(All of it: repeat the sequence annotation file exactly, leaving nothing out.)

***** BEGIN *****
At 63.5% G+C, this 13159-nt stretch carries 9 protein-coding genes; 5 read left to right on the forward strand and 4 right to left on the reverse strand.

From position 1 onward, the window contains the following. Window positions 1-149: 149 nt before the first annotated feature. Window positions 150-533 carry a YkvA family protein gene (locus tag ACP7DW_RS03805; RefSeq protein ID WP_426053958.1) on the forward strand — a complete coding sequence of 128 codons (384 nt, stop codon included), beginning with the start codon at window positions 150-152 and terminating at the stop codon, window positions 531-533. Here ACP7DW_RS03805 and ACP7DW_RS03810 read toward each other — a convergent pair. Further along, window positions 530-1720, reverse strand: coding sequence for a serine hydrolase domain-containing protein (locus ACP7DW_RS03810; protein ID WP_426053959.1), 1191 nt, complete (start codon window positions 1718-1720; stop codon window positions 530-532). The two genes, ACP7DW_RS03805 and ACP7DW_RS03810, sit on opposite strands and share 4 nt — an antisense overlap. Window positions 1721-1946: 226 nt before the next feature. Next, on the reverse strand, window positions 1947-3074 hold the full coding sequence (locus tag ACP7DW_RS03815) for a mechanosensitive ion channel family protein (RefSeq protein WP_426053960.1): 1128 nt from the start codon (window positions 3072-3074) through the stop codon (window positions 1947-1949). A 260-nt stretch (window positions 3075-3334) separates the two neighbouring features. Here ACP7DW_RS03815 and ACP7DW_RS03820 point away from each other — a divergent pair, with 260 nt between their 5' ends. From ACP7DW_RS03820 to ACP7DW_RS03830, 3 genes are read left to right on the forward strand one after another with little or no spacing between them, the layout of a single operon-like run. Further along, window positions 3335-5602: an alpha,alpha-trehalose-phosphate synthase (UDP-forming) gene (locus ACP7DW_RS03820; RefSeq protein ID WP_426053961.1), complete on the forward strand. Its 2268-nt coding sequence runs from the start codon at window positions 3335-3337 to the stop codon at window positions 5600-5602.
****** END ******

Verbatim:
At 63.5% G+C, this 13159-nt stretch carries 9 protein-coding genes; 5 read left to right on the forward strand and 4 right to left on the reverse strand.

From position 1 onward, the window contains the following. Window positions 1-149: 149 nt before the first annotated feature. Window positions 150-533 carry a YkvA family protein gene (locus tag ACP7DW_RS03805; RefSeq protein ID WP_426053958.1) on the forward strand — a complete coding sequence of 128 codons (384 nt, stop codon included), beginning with the start codon at window positions 150-152 and terminating at the stop codon, window positions 531-533. Here ACP7DW_RS03805 and ACP7DW_RS03810 read toward each other — a convergent pair. Further along, window positions 530-1720, reverse strand: coding sequence for a serine hydrolase domain-containing protein (locus ACP7DW_RS03810; protein ID WP_426053959.1), 1191 nt, complete (start codon window positions 1718-1720; stop codon window positions 530-532). The two genes, ACP7DW_RS03805 and ACP7DW_RS03810, sit on opposite strands and share 4 nt — an antisense overlap. Window positions 1721-1946: 226 nt before the next feature. Next, on the reverse strand, window positions 1947-3074 hold the full coding sequence (locus tag ACP7DW_RS03815) for a mechanosensitive ion channel family protein (RefSeq protein WP_426053960.1): 1128 nt from the start codon (window positions 3072-3074) through the stop codon (window positions 1947-1949). A 260-nt stretch (window positions 3075-3334) separates the two neighbouring features. Here ACP7DW_RS03815 and ACP7DW_RS03820 point away from each other — a divergent pair, with 260 nt between their 5' ends. From ACP7DW_RS03820 to ACP7DW_RS03830, 3 genes are read left to right on the forward strand one after another with little or no spacing between them, the layout of a single operon-like run. Further along, window positions 3335-5602: an alpha,alpha-trehalose-phosphate synthase (UDP-forming) gene (locus ACP7DW_RS03820; RefSeq protein ID WP_426053961.1), complete on the forward strand. Its 2268-nt coding sequence runs from the start codon at window positions 3335-3337 to the stop codon at window positions 5600-5602.